What size BBQ do I need?
Every barbecue has a cooking area which is measured in square centimetres (cm2).
|Family Size||Cooking area|
|Up to 4 people||Up to 1800cm2|
|Up to 6 people||Up to 2000cm2|
|Up to 8 people||2500cm2 and over|
Charcoal BBQ Shop charcoal BBQ
Charcoal provides a classic barbecue experience from lighting the coals and stoking the fire, to the unique flavour created by glowing embers.
Small, inexpensive models are great for casual cooks or beginners, but large models are also available for the passionate barbecue chef.
- A more portable option for camping or simply moving around your garden.
- You'll need to light the barbecue roughly 40 minutes before you start cooking.
- There are two charcoal types - lumpwood and briquettes. Lumpwood gets hot quicker and burns at a higher temperature. Briquettes burn for longer.
Gas BBQ Shop gas BBQ
Gas barbecues deliver convenience and flexibility - they're ready to cook in moments. And you can control the heat, giving you more choice of how and what to cook.
- Many models have multiple burners, so you can cook at different heats simultaneously.
- Although less portable, their bigger size allow them to cater for larger numbers.
- Gas is more expensive to buy. Most models use either propane or butane. On average a 13kg bottle will last for 15 cooking hours.
BBQ Smoker Shop BBQ smoker
BBQ Smokers circulate warm air around your food, cooking it slowly over a long period of time. This infuses your food with the flavour of wood chips for extra smokey succulance.
There are two types of smoker barbecues: Vertical and Horizontal.
- Vertical smokers have their grill plates and racks located above the heat source. These can be adjusted up or down so you can easily control the cooking temperature.
- By holding their heat source in seperate chamber, horizontal smokers provide greater space so you can cook more food.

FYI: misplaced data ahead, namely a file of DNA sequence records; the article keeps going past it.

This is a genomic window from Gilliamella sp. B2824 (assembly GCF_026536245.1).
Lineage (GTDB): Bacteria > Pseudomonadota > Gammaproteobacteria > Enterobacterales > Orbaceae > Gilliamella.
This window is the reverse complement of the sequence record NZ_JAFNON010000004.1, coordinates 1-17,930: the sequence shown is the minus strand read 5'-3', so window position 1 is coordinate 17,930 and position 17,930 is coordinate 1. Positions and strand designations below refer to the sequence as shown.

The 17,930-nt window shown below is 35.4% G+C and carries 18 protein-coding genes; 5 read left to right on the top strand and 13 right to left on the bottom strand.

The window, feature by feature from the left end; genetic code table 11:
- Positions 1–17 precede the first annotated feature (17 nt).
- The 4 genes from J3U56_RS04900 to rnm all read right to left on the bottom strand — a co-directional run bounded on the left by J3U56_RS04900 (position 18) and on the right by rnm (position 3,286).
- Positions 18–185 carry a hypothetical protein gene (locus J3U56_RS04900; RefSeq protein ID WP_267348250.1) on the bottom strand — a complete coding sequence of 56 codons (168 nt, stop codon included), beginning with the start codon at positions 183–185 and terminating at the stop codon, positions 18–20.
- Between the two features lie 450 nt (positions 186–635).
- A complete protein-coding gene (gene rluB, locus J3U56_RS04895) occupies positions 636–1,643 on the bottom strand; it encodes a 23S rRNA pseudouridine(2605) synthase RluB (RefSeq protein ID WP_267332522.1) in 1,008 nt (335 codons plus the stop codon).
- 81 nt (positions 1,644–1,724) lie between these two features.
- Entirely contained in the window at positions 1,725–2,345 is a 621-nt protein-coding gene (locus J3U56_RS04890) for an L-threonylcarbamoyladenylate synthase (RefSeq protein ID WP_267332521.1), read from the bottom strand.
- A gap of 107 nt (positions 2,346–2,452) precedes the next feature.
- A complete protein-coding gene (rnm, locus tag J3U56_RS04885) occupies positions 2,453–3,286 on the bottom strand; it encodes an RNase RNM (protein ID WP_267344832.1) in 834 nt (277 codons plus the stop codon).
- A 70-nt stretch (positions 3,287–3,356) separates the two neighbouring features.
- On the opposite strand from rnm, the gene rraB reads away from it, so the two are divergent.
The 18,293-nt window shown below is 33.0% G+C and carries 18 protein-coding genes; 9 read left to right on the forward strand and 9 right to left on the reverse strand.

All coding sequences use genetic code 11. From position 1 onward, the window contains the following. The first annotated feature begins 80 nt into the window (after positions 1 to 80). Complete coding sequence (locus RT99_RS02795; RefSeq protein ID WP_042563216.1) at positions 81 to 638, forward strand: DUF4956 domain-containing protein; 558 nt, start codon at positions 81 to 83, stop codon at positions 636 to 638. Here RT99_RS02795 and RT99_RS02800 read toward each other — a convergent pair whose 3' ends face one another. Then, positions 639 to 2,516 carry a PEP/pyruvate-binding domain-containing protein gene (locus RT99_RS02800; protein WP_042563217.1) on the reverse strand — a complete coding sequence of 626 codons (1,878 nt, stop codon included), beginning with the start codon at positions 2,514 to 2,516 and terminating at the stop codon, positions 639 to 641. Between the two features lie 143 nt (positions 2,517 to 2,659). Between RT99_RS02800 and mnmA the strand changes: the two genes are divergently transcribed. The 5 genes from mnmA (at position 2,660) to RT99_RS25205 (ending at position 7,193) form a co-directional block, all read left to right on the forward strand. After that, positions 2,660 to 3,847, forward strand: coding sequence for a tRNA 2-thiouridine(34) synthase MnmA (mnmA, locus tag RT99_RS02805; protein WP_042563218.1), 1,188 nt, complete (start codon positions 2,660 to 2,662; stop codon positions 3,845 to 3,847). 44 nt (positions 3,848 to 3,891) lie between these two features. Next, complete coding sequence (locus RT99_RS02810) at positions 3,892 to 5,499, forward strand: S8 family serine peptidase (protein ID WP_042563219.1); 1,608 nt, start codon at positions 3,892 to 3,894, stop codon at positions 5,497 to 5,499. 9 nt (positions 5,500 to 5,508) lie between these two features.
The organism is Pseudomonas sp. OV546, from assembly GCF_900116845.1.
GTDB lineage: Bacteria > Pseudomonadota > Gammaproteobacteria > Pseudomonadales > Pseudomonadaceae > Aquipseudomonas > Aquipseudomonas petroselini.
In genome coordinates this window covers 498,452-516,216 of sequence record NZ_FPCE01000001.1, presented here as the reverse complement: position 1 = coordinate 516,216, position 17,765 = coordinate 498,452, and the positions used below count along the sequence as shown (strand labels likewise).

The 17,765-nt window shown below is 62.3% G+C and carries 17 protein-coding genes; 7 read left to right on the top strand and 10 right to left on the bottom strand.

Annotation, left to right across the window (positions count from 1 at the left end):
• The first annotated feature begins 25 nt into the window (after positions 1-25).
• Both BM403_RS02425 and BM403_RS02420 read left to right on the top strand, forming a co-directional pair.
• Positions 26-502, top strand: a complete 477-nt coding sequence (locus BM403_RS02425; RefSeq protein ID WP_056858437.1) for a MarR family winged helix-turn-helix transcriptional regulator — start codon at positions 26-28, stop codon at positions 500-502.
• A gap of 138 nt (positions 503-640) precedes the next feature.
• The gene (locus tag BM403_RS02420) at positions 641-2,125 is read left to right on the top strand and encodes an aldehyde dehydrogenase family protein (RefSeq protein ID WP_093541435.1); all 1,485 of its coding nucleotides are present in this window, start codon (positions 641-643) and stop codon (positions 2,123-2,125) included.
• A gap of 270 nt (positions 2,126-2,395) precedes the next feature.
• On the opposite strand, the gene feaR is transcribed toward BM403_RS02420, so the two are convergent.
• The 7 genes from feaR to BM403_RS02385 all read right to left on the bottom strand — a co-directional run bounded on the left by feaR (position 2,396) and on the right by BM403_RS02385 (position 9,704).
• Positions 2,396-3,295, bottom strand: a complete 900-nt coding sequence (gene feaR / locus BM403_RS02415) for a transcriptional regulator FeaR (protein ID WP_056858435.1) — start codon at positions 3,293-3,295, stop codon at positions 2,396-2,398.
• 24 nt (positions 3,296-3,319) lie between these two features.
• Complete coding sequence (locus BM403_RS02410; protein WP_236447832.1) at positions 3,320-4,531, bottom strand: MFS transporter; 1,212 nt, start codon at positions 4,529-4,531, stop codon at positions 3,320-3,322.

Chrome and stainless steel are the most common grill racks, although steel is easier to look after and more durable. Cast iron holds heat very well, but will require more care. Porcelain-coated grills are found on more expensive models.
If choosing a charcoal barbecue, having a lid with air vents will help you control the temperature. The heat will reduce if no new air can get in, but will rise if you open the vents.
A griddling area provides a place to fry, braise or sauté items that would fall through a grill, such as eggs, small vegetables or prawns.
Gas barbecues sometimes come with additional side burners, which are useful for cooking extras and keeping foods warm.
Many barbecues provide space for you to keep food warm while it waits to be served.
Ash collectors and fat drip trays
These catch the ash and fat generated by cooking, so you can easily get rid of it without cleaning the base of your barbecue.
Barbecues are for outdoor use only. Never use them in enclosed spaces such as buildings, garages or tents, as toxic fumes will build up and cause injury or even death.
Care and maintenance
Once cold, the grill rack will need scrubbing with a wire brush to remove burnt on fat, before washing in the sink.
You should try to remove the ash as soon as possible after cooking, as it quickly becomes damp and much harder to remove. The rest of the barbecue will require cleaning with an oven cleaner periodically to get rid of burnt-on deposits.
The rack, lid, drip trays and burners should all be cleaned after use. If you turn on the burners, you can burn away residues - turn off once all the smoke has cleared.
The burners should be removed periodically for a detailed clean. Oven cleaner should never be used on a gas barbecue because it could damage surfaces.
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